Wednesdays@Lit: A Monthly Community Conversation

Join us on select Wednesdays from 6:00 – 7:30 pm for our FREE literary series held in Charlotte Lit’s Studio Two for light refreshments, discussions, readings, books signings, camaraderie, and more.

FREE and open to the public.

Proof of Covid vaccination is required for all in person events. After registering, please email a photo of your vaccination card to staff@charlottelit.org.

Upcoming Events

May 11: Writing Memoir: Judy Goldman in Conversation with Tommy Tomlinson

Join us at 6 p.m. on May 11 to talk memoir with Judy Goldman, author of three memoirs including the May 2022 release Child, and Tommy Tomlinson, author of The Elephant in the Room. Adult beverages and snacks will be provided, with books by Judy and Tommy available for purchase and signing.

Free, but space is limited, so registration is required.

Judy Goldman
Child, by Judy Goldman (cover)
The Elephant in the Room, by Tommy Tomlinson (cover)
Tommy Tomlinson

Recent Past Events

Dear Miss CushmanApril 20: Writing Historical Fiction with Paula Martinac

Join Paula Martinac, author of the new novel Dear Miss Cushman, in conversation with Charlotte Lit’s Paul Reali and Poster Girls author Meredith Ritchie, for an evening of all things historical fiction.
 
Paula’s sixth novel, set in 1850s Manhattan, is about a young actress who finds herself in a gender-bending role on stage that helps her find the courage to reject an arranged marriage and find love on her own terms.

This event is free but space is limited, so please register now!

Proof of COVID vaccination is required for all in person Charlotte Center for Literary Arts events. After registering, please email a photo of your vaccination card to staff@charlottelit.org

Tomorrow's Bread cover imageMarch 16, 2022: A Community Read Conversation with Anna Jean Mayhew

Charlotte Lit is pleased to be a partner for Charlotte Mecklenburg Library’s Community Read. We’re excited to host Anna Jean Mayhew, author of this year’s featured title, in Studio Two on March 16. Mayhew will read from the book, discuss its themes, and talk writing with the Charlotte Lit community.

Tomorrow’s Bread is a richly-researched yet lyrical novel that explores the conflicts of gentrification — a moving story of loss, love, and resilience set in Charlotte’s vibrant, predominantly-black Brooklyn neighborhood in 1961, just as the city plans to raze it. The government promises to provide new housing and relocate businesses, but locals like Pastor Ebenezer Polk, who’s facing the demolition of his church, know the value of Brooklyn does not lie in bricks and mortar.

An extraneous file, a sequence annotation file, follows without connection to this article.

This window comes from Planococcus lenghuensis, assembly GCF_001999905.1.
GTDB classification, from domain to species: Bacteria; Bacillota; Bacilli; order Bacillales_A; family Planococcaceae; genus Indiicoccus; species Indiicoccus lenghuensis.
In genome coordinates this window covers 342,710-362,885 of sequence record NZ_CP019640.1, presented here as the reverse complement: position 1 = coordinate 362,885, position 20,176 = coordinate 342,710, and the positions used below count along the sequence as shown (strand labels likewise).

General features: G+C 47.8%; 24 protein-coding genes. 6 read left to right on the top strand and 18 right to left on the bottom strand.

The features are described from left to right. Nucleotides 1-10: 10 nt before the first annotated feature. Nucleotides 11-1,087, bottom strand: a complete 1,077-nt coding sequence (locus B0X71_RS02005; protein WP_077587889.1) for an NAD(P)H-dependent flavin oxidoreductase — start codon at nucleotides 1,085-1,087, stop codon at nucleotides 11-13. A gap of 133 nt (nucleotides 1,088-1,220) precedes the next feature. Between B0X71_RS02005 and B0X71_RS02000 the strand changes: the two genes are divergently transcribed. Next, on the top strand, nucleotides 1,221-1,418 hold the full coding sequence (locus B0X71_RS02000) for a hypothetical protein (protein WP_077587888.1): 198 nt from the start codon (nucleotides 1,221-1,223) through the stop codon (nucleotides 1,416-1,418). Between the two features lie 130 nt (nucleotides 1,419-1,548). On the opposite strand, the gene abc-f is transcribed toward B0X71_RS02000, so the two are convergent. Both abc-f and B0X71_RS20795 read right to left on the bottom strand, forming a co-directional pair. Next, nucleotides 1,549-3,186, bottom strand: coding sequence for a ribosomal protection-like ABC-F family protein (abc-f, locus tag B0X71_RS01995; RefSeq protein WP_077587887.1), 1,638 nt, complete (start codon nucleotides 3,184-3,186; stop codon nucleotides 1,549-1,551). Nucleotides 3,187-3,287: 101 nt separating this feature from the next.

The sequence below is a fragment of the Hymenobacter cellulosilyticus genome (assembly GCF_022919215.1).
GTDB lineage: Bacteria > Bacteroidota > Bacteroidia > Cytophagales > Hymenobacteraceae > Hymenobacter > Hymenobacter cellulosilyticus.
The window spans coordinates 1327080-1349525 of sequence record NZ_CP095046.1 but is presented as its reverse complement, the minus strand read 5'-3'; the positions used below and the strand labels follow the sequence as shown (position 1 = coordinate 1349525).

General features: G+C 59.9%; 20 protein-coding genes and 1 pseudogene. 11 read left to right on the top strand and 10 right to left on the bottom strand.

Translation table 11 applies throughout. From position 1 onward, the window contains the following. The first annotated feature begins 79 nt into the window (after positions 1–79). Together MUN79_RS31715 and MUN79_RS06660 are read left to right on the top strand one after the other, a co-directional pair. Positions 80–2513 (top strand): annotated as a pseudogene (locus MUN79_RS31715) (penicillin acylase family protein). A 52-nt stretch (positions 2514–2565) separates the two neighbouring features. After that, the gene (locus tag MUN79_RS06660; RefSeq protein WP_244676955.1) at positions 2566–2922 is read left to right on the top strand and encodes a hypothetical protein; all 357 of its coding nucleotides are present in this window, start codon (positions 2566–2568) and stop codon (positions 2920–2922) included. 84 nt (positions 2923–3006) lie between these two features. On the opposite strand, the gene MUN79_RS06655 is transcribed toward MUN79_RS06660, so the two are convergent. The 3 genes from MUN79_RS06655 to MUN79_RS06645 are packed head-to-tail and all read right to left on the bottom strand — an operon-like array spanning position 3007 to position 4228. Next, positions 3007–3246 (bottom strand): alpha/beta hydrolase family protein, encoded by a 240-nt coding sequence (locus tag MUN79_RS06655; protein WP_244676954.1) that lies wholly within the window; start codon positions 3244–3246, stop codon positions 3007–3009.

November 10, 2021: Joseph Bathanti and Friends: Writing 9/11

Crossing the RiftA reading and discussion of 9/11 and its aftermath, from Charlotte-area poets who contributed to the new anthology, Crossing the Rift: North Carolina Poets on 9/11 & Its Aftermath (Press 53), edited by Joseph Bathanti and David Potorti.

Readings by:
Joseph Bathanti
Peter Blair
Christopher Davis
Rebecca McClanahan
Gail Peck
Diana Pinckney
David Potorti
Dannye Romine Powell
Gretchen Pratt
Stepehn Knauth
David Radavich
Richard Taylor
Dede Wilson
Lisa Zerkle

October 20, 2021: Beth Gilstrap: Southern Gothic Storytelling

DeadheadingCharlotte Lit welcomes former Charlottean (and long-time Charlotte Lit member) Beth Gilstrap, author of Deadheading and Other Stories, winner of the Red Hen Press Women’s Prose Award. Beth will discuss the conventions of Southern gothic storytelling, how they influenced her short fiction, and ultimately, her view of the world. Beth will talk about her own struggles with mental illness, the claustrophobic notions of traditional Southern femininity, it’s inextricable link with toxic masculinity, and how she always felt like an outsider in her own skin growing up in Charlotte and the surrounding area during the 80s and 90s. Ultimately, she’ll try to explain how reading these stories helped her feel less alone.

About the book: Irrevocably tied to the Carolinas, these stories tell tales of the woebegone, their obsessions with decay, and the haunting ache of the region itself—the land of the dwindling pines, the isolation inherent in the mountains and foothills, and the loneliness of boomtowns. Predominantly working-class women challenge the status quo by rejecting any lingering expectations or romantic notions of Southern femininity. Small businesses are failing. Factories are closing. Money is tight. The threat of violence lingers for women and girls. Through their collective grief, heartache, and unsettling circumstances, many of these characters become feral and hell-bent on survival. Gilstrap’s prose teems with wildness and lyricism, showing the Southern gothic tradition of storytelling is alive and feverishly unwell in the twenty-first century.

“Beth Gilstrap is a grand storyteller, and her lush, endearing Deadheading and Other Stories is a marvel.” —Robert James Russell, author of Mesilla and Sea of Trees

“Beth Gilstrap doesn’t write stories. She creates worlds. Living, breathing, meticulously crafted ecosystems we can walk and breathe in…. These are heartbreaking worlds, but nonetheless beautiful.”—Jared Yates Sexton, author of The Man They Wanted Me to Be